Welcome back to Axios from Tel Aviv
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Welcome back to Axios from Tel Aviv
Biden and Netanyahu in Jerusalem in 2016. Photo: Debbie Hill/AFP via Getty
The United States and Israel have elected to reconvene a strategic working group on Iran, with the first round of talks on intelligence surrounding the Iranian nuclear program expected in the coming days, Axios has learned.
Why it matters: President Biden and Israeli Prime Minister Benjamin Netanyahu have sharply contrasting views of the 2015 Iran nuclear deal, but the resumption of the working group is a signal that their governments are starting with a serious and professional dialogue rather than a political fight.
Flashback: The working group was established in the early days of the Obama administration following a White House visit from Netanyahu in 2009. The top-secret forum was even given a special code name.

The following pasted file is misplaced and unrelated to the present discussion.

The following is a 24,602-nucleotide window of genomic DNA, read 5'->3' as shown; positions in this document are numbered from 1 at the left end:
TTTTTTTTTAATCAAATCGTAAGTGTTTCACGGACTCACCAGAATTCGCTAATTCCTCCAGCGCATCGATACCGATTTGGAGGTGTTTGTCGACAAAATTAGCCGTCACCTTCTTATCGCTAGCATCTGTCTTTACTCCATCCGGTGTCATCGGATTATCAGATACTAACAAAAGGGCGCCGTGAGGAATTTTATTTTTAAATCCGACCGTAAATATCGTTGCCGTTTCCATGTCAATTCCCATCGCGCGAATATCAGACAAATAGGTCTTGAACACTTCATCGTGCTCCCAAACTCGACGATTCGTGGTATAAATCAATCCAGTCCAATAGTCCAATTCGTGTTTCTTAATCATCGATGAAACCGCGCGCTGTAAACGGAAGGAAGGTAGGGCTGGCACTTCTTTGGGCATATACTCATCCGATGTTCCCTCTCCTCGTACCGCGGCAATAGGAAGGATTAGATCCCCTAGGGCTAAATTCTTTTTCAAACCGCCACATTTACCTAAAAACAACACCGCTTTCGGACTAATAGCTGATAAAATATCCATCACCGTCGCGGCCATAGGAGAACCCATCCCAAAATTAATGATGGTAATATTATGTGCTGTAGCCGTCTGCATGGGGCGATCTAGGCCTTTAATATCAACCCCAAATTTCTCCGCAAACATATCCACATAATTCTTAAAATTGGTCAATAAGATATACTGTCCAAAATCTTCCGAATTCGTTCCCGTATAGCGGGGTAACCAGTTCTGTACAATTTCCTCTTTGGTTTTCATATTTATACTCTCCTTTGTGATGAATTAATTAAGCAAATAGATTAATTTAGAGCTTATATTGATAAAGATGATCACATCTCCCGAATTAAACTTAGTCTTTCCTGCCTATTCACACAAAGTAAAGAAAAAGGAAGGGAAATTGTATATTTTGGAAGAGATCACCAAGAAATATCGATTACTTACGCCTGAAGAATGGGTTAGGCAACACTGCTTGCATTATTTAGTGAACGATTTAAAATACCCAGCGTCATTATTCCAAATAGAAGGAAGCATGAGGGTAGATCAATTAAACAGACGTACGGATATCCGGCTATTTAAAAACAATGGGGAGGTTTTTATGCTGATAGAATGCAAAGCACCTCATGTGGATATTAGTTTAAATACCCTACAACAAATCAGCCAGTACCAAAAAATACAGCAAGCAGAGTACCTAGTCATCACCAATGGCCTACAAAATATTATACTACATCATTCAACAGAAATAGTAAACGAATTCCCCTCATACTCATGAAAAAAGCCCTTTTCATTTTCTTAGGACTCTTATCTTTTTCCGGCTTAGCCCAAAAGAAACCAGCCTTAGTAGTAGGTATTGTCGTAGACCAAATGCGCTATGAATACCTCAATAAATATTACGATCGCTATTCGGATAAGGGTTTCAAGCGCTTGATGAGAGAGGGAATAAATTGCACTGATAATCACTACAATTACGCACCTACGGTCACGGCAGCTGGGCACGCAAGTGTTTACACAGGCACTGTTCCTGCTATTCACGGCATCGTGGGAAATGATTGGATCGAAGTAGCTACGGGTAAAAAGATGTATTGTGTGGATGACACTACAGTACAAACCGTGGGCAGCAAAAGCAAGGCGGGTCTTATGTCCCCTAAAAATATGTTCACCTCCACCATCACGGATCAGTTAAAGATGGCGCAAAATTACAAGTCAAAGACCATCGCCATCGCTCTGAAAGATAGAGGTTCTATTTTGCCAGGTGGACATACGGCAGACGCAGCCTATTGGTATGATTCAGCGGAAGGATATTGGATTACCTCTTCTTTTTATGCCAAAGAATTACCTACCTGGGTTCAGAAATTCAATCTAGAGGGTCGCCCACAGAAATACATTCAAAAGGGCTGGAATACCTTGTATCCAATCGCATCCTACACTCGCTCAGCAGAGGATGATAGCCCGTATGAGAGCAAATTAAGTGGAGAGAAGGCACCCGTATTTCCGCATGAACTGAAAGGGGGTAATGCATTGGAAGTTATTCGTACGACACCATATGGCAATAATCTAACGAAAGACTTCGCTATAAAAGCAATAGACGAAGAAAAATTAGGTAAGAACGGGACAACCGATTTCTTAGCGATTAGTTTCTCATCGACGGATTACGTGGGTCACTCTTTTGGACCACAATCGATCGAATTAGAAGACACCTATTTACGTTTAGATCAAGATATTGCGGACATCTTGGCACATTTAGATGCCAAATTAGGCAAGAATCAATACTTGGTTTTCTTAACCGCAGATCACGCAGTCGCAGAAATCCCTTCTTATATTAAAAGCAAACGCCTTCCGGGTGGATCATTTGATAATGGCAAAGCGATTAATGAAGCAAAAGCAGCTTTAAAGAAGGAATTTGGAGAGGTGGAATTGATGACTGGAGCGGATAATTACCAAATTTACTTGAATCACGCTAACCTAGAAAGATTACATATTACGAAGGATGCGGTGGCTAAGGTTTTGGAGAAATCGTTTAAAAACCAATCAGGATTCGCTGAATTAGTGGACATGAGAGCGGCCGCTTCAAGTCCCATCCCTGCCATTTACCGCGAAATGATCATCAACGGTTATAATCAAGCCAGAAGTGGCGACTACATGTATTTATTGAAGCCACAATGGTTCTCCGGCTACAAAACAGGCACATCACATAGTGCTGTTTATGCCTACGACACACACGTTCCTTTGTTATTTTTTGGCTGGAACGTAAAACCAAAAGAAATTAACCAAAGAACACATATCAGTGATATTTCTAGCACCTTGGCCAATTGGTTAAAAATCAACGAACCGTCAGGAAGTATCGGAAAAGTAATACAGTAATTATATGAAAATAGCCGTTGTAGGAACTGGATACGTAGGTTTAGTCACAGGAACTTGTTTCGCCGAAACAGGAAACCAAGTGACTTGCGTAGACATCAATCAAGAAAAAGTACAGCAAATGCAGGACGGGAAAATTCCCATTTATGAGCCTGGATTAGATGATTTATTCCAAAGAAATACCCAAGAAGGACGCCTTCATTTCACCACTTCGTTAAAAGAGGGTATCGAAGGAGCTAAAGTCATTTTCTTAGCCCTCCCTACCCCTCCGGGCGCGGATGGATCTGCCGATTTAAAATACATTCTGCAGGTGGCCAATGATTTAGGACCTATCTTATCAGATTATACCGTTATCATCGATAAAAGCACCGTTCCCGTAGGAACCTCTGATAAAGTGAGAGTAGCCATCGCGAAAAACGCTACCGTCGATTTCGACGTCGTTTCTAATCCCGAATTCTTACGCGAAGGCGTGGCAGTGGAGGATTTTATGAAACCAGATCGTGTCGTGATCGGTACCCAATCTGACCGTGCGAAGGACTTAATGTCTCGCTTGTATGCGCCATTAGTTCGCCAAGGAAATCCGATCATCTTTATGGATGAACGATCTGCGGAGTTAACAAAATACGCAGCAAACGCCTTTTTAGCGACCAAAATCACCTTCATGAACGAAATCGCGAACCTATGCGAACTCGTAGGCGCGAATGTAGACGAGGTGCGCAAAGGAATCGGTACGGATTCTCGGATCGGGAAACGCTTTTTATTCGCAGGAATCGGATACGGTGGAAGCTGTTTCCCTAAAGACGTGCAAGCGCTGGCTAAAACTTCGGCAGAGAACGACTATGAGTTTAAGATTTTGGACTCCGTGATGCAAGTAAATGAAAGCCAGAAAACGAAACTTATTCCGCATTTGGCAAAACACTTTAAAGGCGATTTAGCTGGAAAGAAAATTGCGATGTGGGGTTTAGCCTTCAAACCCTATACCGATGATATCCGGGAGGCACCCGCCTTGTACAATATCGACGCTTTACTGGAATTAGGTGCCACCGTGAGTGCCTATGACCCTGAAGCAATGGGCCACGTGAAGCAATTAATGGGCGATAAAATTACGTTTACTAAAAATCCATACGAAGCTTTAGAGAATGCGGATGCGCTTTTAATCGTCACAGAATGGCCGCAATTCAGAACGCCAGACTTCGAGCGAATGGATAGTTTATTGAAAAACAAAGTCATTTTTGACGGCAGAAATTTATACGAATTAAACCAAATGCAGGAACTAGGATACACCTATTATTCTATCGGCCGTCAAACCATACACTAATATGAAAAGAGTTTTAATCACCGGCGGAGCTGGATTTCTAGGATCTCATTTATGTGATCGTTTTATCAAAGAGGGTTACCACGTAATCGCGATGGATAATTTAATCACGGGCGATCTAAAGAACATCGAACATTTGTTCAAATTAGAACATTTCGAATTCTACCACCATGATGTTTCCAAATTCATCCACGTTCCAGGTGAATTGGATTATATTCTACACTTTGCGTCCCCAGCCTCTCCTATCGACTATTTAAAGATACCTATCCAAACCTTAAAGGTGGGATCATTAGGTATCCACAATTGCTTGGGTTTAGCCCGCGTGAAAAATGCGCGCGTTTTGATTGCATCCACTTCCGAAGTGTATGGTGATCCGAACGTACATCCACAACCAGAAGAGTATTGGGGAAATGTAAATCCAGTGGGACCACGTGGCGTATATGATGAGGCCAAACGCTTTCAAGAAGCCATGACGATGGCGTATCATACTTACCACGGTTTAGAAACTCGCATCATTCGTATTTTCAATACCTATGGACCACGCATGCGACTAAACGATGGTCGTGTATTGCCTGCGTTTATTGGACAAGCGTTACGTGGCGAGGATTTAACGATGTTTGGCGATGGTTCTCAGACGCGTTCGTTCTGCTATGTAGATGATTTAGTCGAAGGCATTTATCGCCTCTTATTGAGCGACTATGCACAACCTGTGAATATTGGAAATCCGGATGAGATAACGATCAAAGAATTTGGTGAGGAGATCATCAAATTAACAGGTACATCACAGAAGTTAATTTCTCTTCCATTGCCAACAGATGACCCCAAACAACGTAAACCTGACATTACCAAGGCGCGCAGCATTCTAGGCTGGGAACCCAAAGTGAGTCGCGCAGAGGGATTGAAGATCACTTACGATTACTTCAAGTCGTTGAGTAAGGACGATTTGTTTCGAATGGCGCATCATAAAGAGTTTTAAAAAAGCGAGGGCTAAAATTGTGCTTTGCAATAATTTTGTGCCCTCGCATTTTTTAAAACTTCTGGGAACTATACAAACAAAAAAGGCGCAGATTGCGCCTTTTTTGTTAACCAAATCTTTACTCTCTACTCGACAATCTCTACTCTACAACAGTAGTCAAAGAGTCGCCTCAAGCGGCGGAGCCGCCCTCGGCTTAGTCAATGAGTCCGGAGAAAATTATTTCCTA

Driving the news: Sullivan proposed the resumption of the working group in his first phone call with Ben-Shabbat on Jan. 23.
Behind the scenes: On Monday, Netanyahu held the first high-level interagency meeting on Iran with Minister of Defense Benny Gantz, Foreign Minister Gabi Ashkenazi, and the chiefs of the other national security and intelligence agencies.
What's next: The top Israeli priority in the first meeting — which will take place over a secure video conference system — is to lay out all the latest intelligence and data on Iran's nuclear program and assess whether the U.S. and Israeli intelligence pictures align.
The state of play: Netanyahu swiftly expressed concern last Friday after Secretary of State Tony Blinken said the U.S. was prepared to begin nuclear talks with Iran aimed at restoring the 2015 deal.